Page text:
Homily – August 14th, 2011
Psalm 84 HYMN OF JOY August 14, 2011
In the City of Rome, when I first arrived, a Jesuit friend showed me a day’s sightseeing. We turned our steps toward the Vatican. I yet remember some anticipation, for I had seen, more than once, photographs of Saint Peter’s Basilica, and always I associated that church with the Pope. In walking closer, my expectation grew. Following a bridge, we crossed the Tiber River, onto the Via Della Conciliazione, and of a sudden that basilica came into view, wide and high, all stone. Rising from that immense architectural wonder, the huge dome—round and in white marble—reached the cross skyward. The partially encircled piazza presented to me a monumental colonnade, its open arms suggesting a welcome toward the great church.
On my first seeing this Catholic home, I felt a wave of surprise and of awe. Even if over the years I had seen depictions of St. Peter’s Basilica, now I was viewing it actually, really, and it overwhelmed me. It took my breath away, not as an architectural wonder, although it is that, but as the architectural embodiment of the living Church.
In Psalm 84, a pilgrim has an analogous experience, somewhat like, yet different from my experience. In the first five stanzas of this joyful psalm, the pilgrim comes from some distance; he recalls good days, and he recalls the beauty of the Lord’s place. “How lovely is your dwelling place, Lord Mighty God.” This pilgrim links the magnificent Jerusalem temple with the earthly domicile of the Holy One.
Seeing a bird fly inside, the pilgrim marvels that a sparrow and a
swallow live in the high corners of the structure. Apparently, they even build nests there, nurturing their young, undisturbed by temple custodians. Some dedicated souls live in the temple, and often they raise their hymns in joyful tribute to the Lord.
How lovely your dwelling, O Lord of hosts!
My soul yearns and pines for the courts of the Lord.
My heart and flesh cry out for the living God.
As the sparrow finds a home
and the swallow a nest to settle her young,
My home is by your altars, Lord of hosts, my king and my God!
Happy are those who dwell in your house!
They never cease to praise you.
Fittingly, we think of our beautiful island during these days of warm outdoors’ weather, and we realize that God has created this pleasing land, and that here the Creator dwells as He dwells in His entire universe.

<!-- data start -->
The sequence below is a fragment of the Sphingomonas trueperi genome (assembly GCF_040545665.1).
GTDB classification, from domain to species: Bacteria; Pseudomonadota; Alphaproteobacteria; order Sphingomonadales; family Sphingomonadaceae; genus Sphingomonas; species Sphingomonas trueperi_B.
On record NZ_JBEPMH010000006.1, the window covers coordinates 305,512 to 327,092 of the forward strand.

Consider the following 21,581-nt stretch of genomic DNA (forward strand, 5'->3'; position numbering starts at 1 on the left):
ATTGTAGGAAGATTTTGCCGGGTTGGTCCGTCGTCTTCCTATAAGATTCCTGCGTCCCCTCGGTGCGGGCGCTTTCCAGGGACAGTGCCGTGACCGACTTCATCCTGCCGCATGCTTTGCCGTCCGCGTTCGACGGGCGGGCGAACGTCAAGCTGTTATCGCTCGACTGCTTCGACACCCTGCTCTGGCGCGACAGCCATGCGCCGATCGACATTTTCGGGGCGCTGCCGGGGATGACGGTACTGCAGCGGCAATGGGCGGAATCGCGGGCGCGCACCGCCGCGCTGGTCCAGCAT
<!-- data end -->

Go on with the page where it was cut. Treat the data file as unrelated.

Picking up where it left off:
The Jerusalem temple encompassed the Ark, God’s earthly throne. As the pilgrim yearns and pines for the Lord’s courts, so we might also long for nearness to God, to find a home that is God. The pilgrim is not so much bent upon the Jerusalem temple as he is desirous of the Lord, not so much attracted to the courts as prone to God, to rest in his creator.
In the second stanza of our Psalm, the traveler finds joy along the pilgrim roads, for he thinks of being close to God in the Holy City. Although we are unable to find an actual spot named Baca, scholars conclude that the place symbolizes some desert, arid area. Yet as the
pilgrim journeys through this unhealthy area, he imagines refreshing
rains come with him. Moreover, even the stragglers or the lost will find water pools, for to pilgrims the Lord blesses this land with life-giving water.
Finally, the pilgrim journeys to the high spot called Mount Zion, for the temple resides there. On Mount Zion, the wayfarer will pass through the temple’s first wall and then through to the inner wall and, in the Holy of Holies, there experience God. The pilgrim will feel intimacy with the Lord.
In the third stanza, the pilgrim prays for the king who wards off enemies. The king proves himself a shield who protects from those who might harm the pilgrims. The Lord has anointed this leader.
We pray for our leaders, and we call God to bless our soldiers who stand like a shield in harm’s way to ward off blows. Recently, the enemy in Afghanistan shot down a helicopter carrying thirty troops; these all perished in the crash. You and I ought to pray for these warriors. Quite distinctly, our psalm in this third verse calls upon God to aid those who defend us.
I find in our psalm’s fourth stanza, the title of a book that tells the story of several Jesuits who served the Lord, not as priests, but as religious brothers. Better a Day, a 1951 book by John Leary, S.J., offers the biographies of vowed men such as Saint Nicholas Owen, a carpenter who cleverly fashioned hiding places for priests during the seventeenth century persecution in Elizabeth’s England. The book title suggests that by their consecration, these religious lived in the house of the Lord.
Even if our pilgrim comes to the Jerusalem temple only briefly, still he relishes his day in the courts near God, and he finds his short stay there far preferable to many years dwelling with evil doers.
Our pilgrim likens God to the sun, from which corn and trees receive health and growth, from which the beasts receive blood and breath, and we humans receive warmth, light and life; so indirectly as if from the sun, yet from God we directly draw grace and human honor.
The Lord withholds no good thing
from those who walk without reproach.
O Lord of hosts, happy are those who trust in You!
You and I recognize our sustainer and protector, the giver to us of good things, the one with whom we long to dwell. This God relates to individuals, and we directly address “my King and my God.” AMEN!